Jakarta, CNBC Indonesia – Pope Francis issues a stark warning about the impacts of climate change. He warned that the world in which humans live is collapsing and may be approaching its breaking point.
“Despite attempts to deny, hide, ignore or relativize this problem, the signs of climate change are still present and increasingly clear,” said the Pope in a letter entitled Laudate Deum or Praise of God, quoted from CNBC International, Saturday, (21/10/ 2023).
The Catholic religious leader said that no one can ignore the fact that in recent years humanity has witnessed extreme weather phenomena, frequent occurrences of unusual heat, droughts and other calls for protest on earth, which are just some of the vivid examples of the calamities that strike everyone .
The report also emphasizes that certain climate changes triggered by humanity are increasing the likelihood of more frequent and intense extreme phenomena.
The first part of this letter seeks to contextualize the situation in 2023, which marks changes since the publication of the encyclical ‘Laudato si’ in 2015.
Pope Francis highlighted the impact of climate change on human life. He also realized that society’s solutions and responses were inadequate, while the world he lived in was collapsing and perhaps approaching its breaking point.
This is felt in a variety of areas, from forced migration and health services to housing, access to resources and employment sources, he said.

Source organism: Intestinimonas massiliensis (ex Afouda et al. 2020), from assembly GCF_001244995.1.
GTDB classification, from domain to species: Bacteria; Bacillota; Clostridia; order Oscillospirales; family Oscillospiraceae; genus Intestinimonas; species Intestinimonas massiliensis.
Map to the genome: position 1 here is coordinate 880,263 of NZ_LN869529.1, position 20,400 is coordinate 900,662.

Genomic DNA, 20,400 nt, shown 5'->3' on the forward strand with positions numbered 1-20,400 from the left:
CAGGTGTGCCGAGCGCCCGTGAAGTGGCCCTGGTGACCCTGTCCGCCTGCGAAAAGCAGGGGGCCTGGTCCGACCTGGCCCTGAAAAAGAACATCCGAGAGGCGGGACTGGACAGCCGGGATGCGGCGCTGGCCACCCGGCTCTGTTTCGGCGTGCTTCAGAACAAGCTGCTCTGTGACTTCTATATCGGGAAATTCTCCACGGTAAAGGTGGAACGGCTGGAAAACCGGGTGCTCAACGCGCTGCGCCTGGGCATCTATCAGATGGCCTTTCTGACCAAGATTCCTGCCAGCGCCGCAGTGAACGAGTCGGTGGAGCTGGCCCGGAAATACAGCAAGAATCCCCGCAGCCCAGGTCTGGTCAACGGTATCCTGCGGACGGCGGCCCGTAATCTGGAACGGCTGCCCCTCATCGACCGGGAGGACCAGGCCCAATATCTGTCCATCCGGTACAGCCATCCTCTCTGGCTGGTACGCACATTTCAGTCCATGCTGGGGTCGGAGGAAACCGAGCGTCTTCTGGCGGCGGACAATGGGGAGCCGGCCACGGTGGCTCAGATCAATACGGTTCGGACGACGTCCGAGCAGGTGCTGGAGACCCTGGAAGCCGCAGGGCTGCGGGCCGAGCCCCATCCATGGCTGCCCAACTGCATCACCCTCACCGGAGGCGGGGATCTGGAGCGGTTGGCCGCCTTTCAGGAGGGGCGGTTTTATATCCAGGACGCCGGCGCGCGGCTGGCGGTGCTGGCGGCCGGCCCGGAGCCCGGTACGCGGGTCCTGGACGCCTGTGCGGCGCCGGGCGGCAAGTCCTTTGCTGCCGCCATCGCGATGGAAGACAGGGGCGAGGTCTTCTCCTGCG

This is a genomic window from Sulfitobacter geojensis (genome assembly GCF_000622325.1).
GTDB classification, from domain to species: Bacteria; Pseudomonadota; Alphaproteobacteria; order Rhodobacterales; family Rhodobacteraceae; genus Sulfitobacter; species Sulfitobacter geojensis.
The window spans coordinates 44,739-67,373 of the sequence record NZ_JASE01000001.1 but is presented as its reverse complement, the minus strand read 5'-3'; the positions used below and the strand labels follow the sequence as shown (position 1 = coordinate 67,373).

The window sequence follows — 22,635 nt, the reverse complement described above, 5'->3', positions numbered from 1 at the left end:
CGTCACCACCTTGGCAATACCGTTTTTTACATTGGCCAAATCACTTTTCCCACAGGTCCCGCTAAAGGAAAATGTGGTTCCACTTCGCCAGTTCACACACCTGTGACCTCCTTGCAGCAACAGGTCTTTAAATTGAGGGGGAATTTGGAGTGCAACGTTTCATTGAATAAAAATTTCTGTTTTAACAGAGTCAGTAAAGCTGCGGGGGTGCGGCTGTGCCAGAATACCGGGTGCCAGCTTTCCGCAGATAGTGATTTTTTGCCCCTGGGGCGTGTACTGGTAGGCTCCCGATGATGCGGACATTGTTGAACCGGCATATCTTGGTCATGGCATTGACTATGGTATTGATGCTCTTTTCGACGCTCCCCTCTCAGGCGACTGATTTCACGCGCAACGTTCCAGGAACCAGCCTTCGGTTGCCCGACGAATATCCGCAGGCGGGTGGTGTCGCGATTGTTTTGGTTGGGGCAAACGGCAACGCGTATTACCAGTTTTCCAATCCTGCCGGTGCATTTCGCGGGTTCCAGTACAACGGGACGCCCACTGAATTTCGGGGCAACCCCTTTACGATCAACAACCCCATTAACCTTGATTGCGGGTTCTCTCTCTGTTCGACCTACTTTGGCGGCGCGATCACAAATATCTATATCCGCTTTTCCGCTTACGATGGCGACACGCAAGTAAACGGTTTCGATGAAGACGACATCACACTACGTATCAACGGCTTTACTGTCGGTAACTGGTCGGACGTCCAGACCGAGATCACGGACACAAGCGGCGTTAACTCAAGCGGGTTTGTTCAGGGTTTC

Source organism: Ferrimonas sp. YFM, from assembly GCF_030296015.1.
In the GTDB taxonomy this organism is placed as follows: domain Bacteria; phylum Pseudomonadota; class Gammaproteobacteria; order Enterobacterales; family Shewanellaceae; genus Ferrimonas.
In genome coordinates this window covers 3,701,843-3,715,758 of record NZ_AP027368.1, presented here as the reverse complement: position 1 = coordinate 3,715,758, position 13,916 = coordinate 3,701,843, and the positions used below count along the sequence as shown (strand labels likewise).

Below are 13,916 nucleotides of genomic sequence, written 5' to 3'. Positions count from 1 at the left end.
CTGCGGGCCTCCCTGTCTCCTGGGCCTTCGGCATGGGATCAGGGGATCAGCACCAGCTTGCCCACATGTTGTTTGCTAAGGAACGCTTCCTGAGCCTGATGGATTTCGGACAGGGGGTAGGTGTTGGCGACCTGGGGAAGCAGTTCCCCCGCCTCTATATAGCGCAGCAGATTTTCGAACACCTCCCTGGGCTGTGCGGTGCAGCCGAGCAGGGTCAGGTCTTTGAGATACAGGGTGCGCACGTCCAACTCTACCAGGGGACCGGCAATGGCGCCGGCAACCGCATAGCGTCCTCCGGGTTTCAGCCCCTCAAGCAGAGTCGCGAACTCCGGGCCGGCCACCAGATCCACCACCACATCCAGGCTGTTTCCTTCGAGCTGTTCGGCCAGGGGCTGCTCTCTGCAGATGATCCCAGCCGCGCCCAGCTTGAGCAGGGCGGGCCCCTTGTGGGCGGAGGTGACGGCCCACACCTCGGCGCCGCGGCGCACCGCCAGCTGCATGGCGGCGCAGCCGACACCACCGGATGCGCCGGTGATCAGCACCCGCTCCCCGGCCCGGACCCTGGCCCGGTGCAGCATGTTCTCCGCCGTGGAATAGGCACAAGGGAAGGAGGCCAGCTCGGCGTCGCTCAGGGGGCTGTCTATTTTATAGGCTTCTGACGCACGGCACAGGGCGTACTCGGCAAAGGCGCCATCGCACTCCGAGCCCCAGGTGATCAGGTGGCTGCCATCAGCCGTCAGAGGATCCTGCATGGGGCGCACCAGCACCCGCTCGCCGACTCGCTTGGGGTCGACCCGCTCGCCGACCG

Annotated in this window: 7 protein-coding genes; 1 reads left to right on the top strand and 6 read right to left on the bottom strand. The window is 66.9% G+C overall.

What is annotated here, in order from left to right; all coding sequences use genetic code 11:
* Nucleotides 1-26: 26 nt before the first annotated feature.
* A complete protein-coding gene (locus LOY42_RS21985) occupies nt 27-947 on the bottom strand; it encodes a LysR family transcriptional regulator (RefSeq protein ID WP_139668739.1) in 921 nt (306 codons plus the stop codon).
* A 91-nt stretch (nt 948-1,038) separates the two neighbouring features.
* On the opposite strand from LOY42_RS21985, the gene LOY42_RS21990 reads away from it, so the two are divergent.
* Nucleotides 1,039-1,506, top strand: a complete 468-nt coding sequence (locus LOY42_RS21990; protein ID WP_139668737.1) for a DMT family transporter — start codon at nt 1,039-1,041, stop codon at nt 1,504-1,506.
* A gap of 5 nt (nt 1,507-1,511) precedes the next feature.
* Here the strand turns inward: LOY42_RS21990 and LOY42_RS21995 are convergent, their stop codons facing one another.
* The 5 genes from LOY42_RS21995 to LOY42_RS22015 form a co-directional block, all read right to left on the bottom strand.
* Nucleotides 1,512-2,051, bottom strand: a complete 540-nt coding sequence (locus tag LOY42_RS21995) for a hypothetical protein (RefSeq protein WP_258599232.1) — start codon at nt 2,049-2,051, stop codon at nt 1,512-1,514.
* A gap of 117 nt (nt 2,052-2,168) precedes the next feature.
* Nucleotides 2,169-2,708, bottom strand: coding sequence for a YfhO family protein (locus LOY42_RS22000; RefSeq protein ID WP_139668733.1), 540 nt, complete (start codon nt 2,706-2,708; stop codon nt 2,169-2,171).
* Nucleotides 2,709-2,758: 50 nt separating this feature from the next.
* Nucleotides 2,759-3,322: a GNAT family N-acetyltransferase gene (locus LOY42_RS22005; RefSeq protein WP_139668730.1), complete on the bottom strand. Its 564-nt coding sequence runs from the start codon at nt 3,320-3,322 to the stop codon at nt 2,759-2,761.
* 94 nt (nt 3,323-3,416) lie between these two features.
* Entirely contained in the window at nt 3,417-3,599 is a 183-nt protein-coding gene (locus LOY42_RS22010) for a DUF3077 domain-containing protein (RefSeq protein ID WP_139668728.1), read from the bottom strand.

COP28, fossil fuels and renewable energy
Pope Francis also touched on the upcoming COP28 climate change summit in the United Arab Emirates, which will start at the end of November.
His letter described the UAE as a country in the Persian Gulf known as a large exporter of fossil fuels, even though the country has made large investments in renewable energy sources.
The report also noted oil and gas companies are still “planning new projects there, with the aim of further increasing their production.”
The UAE has previously been criticized for its COP28 presidency, given its role as a large fossil fuel producer.
The pope expressed his hope that those participating in the conference would be “strategists capable of considering the common good and the future of their children, more than the short-term interests of particular countries or businesses,” and that the meeting would lead to “binding interests.”
He also believes that the transition to environmentally friendly energy sources and the elimination of fossil fuels is not currently proceeding quickly and anything that is done risks being seen as just a tactic to divert attention.